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Karen Garcia

Professor Jennifer Rodrick

English 115

October 1, 2018

The Illusion of Instagram

Do you ever wonder why people 1) become Anorexic and 2) develop Anorexia? Did you

ever think it could all start because of social media? Instagram is a very popular app among

people of all ages, where people share content with their friends and followers. It is a method of

keeping in touch with people that you haven't seen in a while to see how and what they are doing

with their lives now. Instagram comes with a variety of gorgeous models and celebrities that

people admire to and look forward to seeing on their feed. The problem with Instagram is that

you have to be at least thirteen years old to create an account. Which encourages teenagers to

create an account without asking for their parent’s permission. Its not much of a hard task

because all they need is an email, username, and password. What parents don’t know is that

their kids have access to almost anything on this app, from watching videos of cute babies to the

dark side of Instagram; The Skinny, Attractive Community of Insta. Instagram has a very

influential presence that parents should be aware of, as the effects can be devastating for a young

person who is unaware of its dangers.

The #Thinspiration has been a controversial tag on Instagram. #Thinspiration is a thread

filled with pictures of tremendously skinny bodies that are supposed to “inspire” people so they

can start obsessing over their weights and have that skinny body. This hashtag has been a part of
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the Instagram anorexia community and it became a controversy when Instagram banned the tag.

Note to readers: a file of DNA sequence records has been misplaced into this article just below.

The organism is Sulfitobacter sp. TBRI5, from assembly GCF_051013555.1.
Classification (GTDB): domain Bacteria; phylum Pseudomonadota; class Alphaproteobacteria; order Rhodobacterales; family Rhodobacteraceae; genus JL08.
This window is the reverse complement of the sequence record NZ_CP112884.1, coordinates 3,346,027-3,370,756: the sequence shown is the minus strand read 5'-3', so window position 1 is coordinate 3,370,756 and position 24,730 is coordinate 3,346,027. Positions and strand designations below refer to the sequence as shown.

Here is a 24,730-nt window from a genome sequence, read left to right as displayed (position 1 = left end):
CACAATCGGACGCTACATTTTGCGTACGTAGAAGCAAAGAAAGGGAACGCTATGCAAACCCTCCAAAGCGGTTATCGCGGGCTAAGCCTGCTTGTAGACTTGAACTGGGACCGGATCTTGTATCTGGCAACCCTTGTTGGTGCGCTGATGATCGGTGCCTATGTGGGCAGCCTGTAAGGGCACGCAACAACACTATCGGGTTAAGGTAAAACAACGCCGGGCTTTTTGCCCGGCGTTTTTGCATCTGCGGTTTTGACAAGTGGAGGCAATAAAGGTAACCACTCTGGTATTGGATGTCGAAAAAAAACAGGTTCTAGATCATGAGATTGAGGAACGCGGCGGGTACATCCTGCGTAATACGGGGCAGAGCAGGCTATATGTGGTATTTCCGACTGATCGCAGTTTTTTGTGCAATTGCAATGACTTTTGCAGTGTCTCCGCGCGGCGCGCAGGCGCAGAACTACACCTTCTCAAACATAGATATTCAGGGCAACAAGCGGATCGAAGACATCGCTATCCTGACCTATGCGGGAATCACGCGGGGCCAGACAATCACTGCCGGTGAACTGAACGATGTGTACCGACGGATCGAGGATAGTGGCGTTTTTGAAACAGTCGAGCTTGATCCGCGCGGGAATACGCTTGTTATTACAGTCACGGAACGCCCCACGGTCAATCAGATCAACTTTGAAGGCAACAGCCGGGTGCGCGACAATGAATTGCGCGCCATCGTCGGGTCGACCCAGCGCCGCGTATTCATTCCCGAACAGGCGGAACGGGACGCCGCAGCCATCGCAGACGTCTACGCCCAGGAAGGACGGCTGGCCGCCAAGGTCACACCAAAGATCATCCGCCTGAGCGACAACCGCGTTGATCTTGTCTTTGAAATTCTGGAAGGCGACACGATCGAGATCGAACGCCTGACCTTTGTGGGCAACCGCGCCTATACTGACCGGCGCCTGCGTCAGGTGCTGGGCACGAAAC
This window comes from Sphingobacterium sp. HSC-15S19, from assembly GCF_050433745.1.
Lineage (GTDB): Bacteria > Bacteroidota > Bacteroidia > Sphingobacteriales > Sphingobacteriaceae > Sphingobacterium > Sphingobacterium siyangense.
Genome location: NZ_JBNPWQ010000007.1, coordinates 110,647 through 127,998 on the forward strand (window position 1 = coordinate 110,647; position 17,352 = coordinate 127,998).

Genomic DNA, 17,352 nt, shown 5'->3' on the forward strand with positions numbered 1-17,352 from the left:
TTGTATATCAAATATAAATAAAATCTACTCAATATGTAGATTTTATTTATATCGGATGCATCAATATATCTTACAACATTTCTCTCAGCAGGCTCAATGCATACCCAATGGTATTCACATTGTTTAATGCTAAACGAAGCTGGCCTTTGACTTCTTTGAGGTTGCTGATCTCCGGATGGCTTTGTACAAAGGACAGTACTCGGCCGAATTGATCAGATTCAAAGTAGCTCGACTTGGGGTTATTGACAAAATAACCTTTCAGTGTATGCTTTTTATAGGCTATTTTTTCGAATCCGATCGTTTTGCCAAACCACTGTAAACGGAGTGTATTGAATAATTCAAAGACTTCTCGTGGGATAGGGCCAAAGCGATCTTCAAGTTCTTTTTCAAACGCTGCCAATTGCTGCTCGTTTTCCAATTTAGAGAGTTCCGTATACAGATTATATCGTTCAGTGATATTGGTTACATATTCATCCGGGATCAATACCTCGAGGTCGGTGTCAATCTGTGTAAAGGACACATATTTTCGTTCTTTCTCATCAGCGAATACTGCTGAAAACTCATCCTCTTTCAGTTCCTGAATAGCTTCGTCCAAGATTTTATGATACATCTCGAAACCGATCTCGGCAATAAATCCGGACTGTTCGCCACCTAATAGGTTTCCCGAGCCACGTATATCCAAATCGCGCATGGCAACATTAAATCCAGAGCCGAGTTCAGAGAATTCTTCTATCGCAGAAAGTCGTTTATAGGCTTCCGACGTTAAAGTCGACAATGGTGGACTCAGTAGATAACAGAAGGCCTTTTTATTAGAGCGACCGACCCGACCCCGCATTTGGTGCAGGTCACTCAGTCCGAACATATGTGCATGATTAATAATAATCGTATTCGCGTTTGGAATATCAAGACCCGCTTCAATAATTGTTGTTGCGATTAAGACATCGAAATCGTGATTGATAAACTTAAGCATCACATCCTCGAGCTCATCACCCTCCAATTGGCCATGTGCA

“Just as others find people with similar interests using the media, individuals with eating

disorders are able to find like-minded people using the social networks as well.”(Harris). People

with Anorexia have their own communities in which they feel comfortable and Social Media is a

place to connect with others. I believe that people with Anorexia should have the same

opportunities online that everyone else does.

Young individuals that have access to social media have seen these beautiful and

‘flawless’ celebritiest hat they look up to because or the way they sing or act. When these

individuals see these celebrities they think that they have to look just like them in order to be

flawless and attractive. These kids are eating less and starving themselves so they could become

like the celebrities they look up to. This causes them to harm their well being, developing eating

disorders like Anorexia and preventing them from having a healthy lifestyle. Anorexia is an

eating disorder that is caused by an obsession over losing weight and it could turn into a life-

threatening situation. Some people go on with their lives without realizing that they are suffering

from Anorexia. They live their lives thinking that they are still not skinny or pretty enough and

continuously starve themselves because they think it's the right way to lose weight.

This problem has affected mostly young women but it has also affected men. Men also

have insecurities about their bodies. Instead of wanting to be skinny, Men want to be fit like their

favorite sports players or superheroes. What men don’t realize is that celebrities aren’t born with

muscles, they have to work out to look strong and buff. “...paragons of masculinity such as

American all-action hero GI Joe and Jedi master Luke Skywalker have felt the pressure to shape

up too.” (Bailey). If someone asks a girl what her ideal man looks like they usually say the
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muscular, good-looking dudes. This is what makes these boys and men feel insecure and if they

are slightly chubby they find that Anorexia is a faster, easier way to lose the excess weight as

girls do.

A numerous amount of people have been consumed by anorexia because of feeling the

need to lose an excessive amount of weight in order to be pretty. They believe that this is the

fastest route but it is a dangerous one, The lack of nutrients can make them severely ill and can